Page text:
I encourage you to fill out this survey, also! It can be found at The Perpetual Page-Turner's blog. I've decided to split this into two posts because of how extensive it is. The second part will be up on Friday!

Number Of Books You Read: 124
Number of Re-Reads: 0 – Yeah, I’m not big on re-reads. I do have a lot of books that I want to re-read, I just always get so distracted by books that I haven’t read…

Genre You Read The Most From: I haven't counted, but I can easily tell you that the answer is undoubtedly fantasy.  


1. Best Book You Read In 2017?(If you have to cheat — you can break it down by genre if you want or 2017 release vs. backlist)
I have to cheat, so I'm letting it be a four-way tie between:
Godsgrave by Jay Kristoff (review)
The Heart's Invisible Furies by John Boyne (review)
A Court of Wings and Ruin by Sarah J. Maas
Wintersong by S. Jae-Jones
Godsgrave (The Nevernight Chronicle, #2)The Heart's Invisible FuriesA Court of Wings and Ruin (A Court of Thorns and Roses, #3)Wintersong (Wintersong, #1)

2. Book You Were Excited About & Thought You Were Going To Love More But Didn’t?
This has to be a three-way tie between:
Flame in the Mist by Renee Ahdieh
Falling Kingdoms by Morgan Rhodes
The Once and Future King by T.H. White -- I was so sad at having to include this one, but I was so disappointed)

 3. Most surprising (in a good way or bad way) book you read?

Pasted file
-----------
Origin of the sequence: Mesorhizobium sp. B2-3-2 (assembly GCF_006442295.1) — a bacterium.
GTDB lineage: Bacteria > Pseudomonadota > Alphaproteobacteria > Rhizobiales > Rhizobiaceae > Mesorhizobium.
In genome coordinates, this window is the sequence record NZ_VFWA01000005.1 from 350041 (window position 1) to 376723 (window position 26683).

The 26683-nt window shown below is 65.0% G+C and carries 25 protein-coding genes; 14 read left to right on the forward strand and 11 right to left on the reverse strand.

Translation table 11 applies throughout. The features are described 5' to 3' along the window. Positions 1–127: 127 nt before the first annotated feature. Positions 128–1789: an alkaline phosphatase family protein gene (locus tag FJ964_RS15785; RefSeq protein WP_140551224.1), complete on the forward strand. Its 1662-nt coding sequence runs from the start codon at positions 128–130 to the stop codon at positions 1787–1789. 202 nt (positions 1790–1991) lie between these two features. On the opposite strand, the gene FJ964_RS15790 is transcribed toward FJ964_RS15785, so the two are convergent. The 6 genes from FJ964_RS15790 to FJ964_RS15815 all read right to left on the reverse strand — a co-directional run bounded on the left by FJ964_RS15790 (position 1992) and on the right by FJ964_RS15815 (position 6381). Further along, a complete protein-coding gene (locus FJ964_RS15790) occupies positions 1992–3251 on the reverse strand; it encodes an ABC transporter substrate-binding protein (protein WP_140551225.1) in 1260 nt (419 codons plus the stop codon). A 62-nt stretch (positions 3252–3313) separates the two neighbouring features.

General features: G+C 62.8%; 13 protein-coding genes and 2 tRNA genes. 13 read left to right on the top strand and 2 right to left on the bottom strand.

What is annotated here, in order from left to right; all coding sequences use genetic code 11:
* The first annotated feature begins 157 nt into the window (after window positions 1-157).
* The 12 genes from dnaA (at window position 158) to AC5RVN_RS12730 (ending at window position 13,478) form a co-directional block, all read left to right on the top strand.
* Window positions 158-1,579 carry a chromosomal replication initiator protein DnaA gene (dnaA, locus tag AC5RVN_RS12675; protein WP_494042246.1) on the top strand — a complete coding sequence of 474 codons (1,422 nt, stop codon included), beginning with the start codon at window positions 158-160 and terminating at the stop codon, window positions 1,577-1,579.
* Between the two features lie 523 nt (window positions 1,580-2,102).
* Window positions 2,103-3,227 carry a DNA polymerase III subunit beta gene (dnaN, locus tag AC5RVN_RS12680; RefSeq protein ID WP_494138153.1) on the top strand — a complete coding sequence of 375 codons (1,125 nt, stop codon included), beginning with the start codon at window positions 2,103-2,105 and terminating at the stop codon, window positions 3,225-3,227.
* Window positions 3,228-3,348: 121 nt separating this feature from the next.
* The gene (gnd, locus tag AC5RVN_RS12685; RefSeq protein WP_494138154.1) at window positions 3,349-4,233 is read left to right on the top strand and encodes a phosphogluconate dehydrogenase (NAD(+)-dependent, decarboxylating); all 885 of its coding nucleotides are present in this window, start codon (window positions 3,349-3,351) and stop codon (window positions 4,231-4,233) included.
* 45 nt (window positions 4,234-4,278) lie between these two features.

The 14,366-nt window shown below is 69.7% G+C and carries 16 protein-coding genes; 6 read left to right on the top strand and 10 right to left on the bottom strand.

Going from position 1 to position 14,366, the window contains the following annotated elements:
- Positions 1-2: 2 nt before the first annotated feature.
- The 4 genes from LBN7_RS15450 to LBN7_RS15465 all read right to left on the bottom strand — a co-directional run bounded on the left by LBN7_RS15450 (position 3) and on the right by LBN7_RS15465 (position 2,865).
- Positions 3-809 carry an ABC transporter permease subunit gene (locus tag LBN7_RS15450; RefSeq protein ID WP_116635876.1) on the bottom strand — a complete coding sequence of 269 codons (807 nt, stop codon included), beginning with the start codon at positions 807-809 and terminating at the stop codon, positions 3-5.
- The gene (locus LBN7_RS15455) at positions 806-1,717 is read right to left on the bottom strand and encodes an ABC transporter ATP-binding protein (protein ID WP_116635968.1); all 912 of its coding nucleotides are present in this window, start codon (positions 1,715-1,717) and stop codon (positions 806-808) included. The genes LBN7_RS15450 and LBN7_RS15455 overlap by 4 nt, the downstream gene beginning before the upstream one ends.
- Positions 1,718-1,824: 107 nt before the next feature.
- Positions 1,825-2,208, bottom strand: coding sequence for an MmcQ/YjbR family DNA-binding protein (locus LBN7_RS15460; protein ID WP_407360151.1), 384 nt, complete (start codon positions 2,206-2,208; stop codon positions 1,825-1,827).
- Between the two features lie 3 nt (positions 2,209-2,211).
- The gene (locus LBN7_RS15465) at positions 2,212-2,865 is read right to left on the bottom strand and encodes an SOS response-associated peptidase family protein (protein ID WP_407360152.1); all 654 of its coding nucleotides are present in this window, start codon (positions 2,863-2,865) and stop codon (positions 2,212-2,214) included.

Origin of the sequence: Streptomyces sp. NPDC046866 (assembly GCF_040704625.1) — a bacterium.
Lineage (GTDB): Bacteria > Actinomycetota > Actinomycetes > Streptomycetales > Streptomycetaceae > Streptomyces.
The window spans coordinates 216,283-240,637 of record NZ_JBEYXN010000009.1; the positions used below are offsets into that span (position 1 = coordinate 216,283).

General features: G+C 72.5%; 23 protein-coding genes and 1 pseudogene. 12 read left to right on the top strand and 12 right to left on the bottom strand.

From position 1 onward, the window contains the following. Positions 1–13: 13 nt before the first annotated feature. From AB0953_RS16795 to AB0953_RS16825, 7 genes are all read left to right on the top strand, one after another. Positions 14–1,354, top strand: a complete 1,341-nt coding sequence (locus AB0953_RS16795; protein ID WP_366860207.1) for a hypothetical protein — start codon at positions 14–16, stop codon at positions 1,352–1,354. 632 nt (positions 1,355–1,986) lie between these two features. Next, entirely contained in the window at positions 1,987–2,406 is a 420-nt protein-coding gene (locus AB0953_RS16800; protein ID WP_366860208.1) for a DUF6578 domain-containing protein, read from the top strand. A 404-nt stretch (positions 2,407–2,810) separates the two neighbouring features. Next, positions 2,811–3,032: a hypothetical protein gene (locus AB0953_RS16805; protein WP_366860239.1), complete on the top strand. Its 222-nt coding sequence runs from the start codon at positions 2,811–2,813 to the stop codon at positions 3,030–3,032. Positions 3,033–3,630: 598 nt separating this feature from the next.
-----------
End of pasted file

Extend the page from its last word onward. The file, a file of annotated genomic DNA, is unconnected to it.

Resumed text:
This is a tough one, but I’m going to with:
 The World of Tomorrow by Dave Matthews (review) - This was a pleasant surprise  mainly because I really didn't know what to expect at all and it ended up being fantastic!
 The Changeling by Victor Lavalle - I had vague notions of what this book would be about ("dark New York fairy tale"), all of which it lived up to, but.... it got a little crazy. And I'm not sure if it was a good or bad surprised, but the second of this book definitely surprised me. 

 4. Book You “Pushed” The Most People To Read (And They Did)?
Well, I’m not really sure how many people actually picked up some books I highly recommended to them, but my mom did pick up (and love) the A Court of Thorns and Roses trilogy this year after I raved about them so much and encouraged her to read them. I also got my boyfriend to start Sabaa Tahir’s An Ember in the Ashes (and the sequel!), which made my pretty happy. He even enjoyed them (he tends to read mainly nonfiction when he does read)!